Children born this decade are undeniably digital natives; the iPad and smartphone are as familiar to them as pencils and paper were to their parents in their childhood years.

Statistics from the Growing Up in New Zealand longitudinal study illustrates just how ubiquitous media use is in the preschool years. Over three-quarters of four-year-olds in the study were using electronic media other than television on a ‘usual weekday’. When added to time spent watching TV, these children were in front of a screen an average of 2.1 hours per day, as reported by their mothers, up from 1.6 hours when they were two.

Although there are rules around screen time for most of these children, this figure exceeds Ministry of Health guidelines, which advocate no screen time at all for under-twos and a limit of one hour per day for children aged two to five.

These guidelines align with recommendations from the American Academy of Pediatrics, which maintain,…multiple developmental and health concerns continue to exist for young children using all forms of digital media to excess”.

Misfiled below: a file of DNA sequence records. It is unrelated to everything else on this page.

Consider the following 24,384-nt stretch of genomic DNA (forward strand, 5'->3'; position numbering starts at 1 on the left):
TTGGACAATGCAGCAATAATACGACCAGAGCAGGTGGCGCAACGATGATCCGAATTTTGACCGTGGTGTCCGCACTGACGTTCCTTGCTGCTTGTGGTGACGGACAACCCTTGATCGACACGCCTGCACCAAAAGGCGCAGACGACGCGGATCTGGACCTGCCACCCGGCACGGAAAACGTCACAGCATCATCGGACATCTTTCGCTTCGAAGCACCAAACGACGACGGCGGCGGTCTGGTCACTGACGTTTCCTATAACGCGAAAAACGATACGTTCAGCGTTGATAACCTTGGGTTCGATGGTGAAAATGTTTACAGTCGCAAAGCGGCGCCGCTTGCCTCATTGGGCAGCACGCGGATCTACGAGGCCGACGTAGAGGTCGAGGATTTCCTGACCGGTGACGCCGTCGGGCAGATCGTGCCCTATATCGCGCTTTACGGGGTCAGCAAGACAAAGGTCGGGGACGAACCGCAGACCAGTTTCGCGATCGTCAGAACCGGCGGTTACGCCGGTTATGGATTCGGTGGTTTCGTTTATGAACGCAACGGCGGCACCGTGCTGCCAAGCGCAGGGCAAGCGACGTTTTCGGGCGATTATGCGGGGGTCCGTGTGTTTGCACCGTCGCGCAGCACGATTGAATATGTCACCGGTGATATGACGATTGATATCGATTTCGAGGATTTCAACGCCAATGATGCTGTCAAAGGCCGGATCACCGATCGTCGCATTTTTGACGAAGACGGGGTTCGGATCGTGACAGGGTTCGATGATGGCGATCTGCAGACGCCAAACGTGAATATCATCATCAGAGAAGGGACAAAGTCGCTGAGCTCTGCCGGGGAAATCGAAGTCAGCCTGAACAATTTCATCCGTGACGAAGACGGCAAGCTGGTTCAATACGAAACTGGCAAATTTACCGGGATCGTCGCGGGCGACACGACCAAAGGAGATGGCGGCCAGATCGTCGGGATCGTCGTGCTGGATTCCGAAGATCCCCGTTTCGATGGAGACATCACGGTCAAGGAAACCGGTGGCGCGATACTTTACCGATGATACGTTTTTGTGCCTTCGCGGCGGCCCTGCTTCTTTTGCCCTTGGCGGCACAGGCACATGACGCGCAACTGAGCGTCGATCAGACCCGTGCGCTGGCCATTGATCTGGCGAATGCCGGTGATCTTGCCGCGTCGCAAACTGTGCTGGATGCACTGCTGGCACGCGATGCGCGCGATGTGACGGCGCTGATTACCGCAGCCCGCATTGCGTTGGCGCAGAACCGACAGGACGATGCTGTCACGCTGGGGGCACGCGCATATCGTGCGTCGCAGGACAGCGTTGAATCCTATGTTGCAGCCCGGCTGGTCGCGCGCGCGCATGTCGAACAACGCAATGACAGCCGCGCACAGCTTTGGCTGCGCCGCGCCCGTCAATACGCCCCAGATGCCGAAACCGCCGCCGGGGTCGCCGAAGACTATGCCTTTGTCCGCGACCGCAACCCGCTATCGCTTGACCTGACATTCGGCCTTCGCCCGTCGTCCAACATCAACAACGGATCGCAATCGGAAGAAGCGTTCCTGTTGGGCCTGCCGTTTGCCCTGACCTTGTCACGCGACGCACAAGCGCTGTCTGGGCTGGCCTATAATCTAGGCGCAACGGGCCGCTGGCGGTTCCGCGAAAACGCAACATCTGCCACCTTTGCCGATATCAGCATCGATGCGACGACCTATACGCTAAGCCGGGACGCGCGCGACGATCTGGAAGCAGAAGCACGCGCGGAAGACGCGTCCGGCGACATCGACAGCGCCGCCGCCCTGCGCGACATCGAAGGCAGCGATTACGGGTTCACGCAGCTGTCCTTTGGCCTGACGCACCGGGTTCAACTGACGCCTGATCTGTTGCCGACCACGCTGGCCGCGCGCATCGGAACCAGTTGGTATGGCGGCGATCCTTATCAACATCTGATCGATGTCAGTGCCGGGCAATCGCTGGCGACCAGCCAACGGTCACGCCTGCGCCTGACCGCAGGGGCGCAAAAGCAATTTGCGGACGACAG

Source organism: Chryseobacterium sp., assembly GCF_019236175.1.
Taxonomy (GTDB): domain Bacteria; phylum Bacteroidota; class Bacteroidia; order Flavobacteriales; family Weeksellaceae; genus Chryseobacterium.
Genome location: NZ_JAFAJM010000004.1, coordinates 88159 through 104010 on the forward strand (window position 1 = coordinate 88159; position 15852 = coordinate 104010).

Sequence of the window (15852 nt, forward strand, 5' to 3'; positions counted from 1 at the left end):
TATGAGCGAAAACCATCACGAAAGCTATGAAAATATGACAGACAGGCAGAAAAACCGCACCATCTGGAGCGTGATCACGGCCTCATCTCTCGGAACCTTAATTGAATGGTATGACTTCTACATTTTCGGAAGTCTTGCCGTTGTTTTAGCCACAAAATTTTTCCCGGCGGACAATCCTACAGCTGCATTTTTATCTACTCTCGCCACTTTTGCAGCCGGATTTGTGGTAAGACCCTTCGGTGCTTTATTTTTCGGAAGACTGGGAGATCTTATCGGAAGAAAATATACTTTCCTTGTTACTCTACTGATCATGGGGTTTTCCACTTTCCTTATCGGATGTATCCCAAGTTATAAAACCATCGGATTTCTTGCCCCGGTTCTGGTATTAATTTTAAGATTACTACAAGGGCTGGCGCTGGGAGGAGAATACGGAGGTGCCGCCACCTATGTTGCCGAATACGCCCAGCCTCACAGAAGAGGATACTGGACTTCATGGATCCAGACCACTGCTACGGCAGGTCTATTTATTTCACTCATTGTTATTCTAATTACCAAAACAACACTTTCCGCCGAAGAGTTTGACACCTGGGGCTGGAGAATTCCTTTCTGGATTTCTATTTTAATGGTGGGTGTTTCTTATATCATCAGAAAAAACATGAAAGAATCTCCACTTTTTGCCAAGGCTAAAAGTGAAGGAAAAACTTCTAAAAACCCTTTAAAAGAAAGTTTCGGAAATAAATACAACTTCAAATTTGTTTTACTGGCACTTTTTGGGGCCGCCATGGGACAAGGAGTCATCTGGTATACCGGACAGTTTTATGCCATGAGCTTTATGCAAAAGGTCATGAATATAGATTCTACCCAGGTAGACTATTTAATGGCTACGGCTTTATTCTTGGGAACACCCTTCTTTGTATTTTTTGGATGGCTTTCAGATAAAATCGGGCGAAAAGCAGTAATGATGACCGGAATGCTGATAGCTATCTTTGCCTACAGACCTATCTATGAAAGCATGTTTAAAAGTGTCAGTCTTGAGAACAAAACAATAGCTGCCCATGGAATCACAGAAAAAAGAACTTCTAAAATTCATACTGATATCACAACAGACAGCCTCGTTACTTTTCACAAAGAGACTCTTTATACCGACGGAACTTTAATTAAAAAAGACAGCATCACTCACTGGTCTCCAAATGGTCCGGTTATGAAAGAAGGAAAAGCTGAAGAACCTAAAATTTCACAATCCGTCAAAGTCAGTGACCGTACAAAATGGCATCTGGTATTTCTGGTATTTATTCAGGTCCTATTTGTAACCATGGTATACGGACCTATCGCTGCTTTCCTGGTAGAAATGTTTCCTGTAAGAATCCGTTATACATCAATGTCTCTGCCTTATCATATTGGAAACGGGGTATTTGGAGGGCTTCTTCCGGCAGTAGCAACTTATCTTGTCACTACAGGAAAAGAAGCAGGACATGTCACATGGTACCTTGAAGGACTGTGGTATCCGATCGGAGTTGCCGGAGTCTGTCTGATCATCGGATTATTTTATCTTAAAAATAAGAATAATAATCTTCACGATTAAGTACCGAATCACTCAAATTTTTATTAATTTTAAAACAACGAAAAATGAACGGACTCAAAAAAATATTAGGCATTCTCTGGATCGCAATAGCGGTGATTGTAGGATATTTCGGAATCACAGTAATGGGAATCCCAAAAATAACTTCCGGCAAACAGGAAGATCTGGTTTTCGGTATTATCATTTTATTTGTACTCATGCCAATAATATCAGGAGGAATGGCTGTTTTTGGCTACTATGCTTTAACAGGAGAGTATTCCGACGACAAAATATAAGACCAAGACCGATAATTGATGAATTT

So what are parents and teachers to do when faced with this kind of information on the one hand and urgings on the other about the need to equip children for the 21st century?

In the face of government policies promoting the integrated use of digital technologies in learning and a belief they can support language development and mathematical thinking, many early childhood education (ECE) centres are incorporating digital devices, such as iPads, into learning.

“Technology is all around children,” says Clare Wells, chief executive of New Zealand Kindergartens. “It’s a prominent feature in their lives every day so it’s not surprising technology is also used at kindergarten.”

She says children use technology in kindergartens as a tool to explore and make sense of their world – perhaps to research an area of interest with a teacher or to develop their knowledge and understanding.

Devices are also used to build skills and dispositions, says Wells, with children engaging in online activities that encourage concentration or perseverance or show them how to deal with emergencies and difficult situations.

“Teachers use their professional judgement and provide a range of opportunities and experiences for children to progress their learning, one of which will be through the use of technology.”